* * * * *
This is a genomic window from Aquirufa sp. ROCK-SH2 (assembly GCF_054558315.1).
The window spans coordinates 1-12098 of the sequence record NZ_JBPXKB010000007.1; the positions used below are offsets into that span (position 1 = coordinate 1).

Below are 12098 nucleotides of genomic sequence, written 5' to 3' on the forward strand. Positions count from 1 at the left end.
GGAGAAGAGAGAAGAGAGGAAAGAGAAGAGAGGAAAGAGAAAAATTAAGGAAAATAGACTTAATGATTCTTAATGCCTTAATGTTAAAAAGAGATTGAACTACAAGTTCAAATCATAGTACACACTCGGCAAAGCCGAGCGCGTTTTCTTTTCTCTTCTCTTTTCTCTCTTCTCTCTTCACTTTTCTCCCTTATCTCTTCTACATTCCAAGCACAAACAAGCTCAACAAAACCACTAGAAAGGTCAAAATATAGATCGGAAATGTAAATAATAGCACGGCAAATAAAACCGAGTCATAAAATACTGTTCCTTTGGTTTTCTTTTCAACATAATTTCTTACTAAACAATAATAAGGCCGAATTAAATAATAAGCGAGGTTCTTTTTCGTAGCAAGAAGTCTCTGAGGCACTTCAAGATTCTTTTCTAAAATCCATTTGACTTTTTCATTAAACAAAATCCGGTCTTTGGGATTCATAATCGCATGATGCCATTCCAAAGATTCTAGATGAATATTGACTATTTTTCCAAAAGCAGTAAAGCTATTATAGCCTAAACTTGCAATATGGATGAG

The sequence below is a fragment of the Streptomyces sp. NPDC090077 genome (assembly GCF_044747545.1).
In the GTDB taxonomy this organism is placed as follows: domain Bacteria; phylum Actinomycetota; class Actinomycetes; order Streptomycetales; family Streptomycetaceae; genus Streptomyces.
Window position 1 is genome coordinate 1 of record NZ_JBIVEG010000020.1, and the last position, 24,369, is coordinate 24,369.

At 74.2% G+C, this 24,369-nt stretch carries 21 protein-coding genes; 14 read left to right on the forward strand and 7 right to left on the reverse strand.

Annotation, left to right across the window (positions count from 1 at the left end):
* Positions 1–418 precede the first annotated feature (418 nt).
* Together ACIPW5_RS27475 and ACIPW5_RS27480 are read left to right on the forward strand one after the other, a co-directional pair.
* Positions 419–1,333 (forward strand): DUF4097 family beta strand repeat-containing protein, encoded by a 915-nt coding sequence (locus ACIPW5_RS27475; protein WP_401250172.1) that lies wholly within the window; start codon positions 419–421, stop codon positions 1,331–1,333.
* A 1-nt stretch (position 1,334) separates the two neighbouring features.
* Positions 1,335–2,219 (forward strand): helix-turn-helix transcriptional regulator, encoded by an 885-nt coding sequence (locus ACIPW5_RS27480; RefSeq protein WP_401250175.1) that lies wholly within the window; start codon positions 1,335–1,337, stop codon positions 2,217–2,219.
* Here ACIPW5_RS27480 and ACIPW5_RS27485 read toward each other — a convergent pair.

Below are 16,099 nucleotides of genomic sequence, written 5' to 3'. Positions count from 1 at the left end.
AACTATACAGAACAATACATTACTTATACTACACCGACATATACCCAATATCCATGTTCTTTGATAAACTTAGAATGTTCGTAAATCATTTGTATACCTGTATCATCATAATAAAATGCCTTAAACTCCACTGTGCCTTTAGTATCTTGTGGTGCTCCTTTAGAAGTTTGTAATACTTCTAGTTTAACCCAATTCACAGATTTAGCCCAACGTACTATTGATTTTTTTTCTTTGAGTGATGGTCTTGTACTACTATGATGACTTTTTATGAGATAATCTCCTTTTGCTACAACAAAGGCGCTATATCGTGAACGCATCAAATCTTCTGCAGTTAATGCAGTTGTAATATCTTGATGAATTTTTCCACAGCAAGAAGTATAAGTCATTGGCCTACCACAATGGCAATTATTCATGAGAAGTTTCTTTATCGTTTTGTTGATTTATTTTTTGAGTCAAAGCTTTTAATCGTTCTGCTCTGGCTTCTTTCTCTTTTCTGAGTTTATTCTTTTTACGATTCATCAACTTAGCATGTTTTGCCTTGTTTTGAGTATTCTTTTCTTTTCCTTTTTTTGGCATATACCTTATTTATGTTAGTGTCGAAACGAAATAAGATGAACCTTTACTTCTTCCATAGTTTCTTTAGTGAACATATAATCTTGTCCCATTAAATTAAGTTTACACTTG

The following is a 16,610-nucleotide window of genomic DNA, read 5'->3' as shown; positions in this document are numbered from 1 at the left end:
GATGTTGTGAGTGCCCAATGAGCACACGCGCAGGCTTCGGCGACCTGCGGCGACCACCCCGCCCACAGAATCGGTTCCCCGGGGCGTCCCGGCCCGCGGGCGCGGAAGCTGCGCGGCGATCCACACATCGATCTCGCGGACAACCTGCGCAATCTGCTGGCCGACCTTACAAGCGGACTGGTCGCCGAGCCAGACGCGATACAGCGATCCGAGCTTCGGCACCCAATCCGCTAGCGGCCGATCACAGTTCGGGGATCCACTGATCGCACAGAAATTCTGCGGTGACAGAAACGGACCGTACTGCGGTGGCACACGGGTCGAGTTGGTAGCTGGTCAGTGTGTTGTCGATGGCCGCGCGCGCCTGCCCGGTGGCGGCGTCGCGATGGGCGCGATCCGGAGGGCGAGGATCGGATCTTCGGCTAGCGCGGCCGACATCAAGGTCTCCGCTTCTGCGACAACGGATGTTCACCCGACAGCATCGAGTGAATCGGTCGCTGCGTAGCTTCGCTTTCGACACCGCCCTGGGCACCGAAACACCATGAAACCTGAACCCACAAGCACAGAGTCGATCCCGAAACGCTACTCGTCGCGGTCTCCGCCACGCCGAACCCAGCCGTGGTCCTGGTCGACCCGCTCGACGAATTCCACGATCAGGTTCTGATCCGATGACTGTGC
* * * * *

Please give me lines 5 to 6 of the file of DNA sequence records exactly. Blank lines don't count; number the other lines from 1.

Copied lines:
The sequence below is a fragment of the Streptomyces sp. NPDC090077 genome (assembly GCF_044747545.1).
In the GTDB taxonomy this organism is placed as follows: domain Bacteria; phylum Actinomycetota; class Actinomycetes; order Streptomycetales; family Streptomycetaceae; genus Streptomyces.